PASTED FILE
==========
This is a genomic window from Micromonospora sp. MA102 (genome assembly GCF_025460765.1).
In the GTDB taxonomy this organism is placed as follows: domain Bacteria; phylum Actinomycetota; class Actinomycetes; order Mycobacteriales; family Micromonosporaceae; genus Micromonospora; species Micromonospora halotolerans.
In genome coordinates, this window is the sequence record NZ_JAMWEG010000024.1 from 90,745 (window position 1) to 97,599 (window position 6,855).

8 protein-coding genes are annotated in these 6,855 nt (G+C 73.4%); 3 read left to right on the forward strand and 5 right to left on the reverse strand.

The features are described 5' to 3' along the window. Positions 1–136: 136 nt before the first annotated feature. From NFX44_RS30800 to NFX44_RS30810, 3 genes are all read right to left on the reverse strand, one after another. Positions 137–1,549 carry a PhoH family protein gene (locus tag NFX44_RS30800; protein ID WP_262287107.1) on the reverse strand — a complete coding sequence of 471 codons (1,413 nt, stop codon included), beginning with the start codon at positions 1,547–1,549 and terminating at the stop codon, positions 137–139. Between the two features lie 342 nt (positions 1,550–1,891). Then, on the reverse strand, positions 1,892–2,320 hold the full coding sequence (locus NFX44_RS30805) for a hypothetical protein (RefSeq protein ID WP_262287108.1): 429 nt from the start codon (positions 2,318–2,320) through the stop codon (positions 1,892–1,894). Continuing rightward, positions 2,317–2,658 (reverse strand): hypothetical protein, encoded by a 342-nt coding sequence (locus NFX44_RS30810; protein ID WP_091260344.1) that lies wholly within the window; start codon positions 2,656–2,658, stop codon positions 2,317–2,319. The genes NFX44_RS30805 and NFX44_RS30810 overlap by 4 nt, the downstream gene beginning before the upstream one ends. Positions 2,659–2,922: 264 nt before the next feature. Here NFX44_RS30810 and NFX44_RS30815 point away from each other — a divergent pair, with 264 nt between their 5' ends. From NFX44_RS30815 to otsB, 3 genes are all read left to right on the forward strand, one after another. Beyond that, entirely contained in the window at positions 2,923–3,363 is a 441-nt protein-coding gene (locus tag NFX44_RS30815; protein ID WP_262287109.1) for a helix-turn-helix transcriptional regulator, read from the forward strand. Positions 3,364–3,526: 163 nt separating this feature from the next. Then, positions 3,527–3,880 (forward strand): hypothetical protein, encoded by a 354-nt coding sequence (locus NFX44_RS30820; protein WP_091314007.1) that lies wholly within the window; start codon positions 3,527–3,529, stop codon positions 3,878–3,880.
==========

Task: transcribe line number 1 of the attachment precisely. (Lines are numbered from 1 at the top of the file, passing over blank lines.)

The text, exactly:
This is a genomic window from Micromonospora sp. MA102 (genome assembly GCF_025460765.1).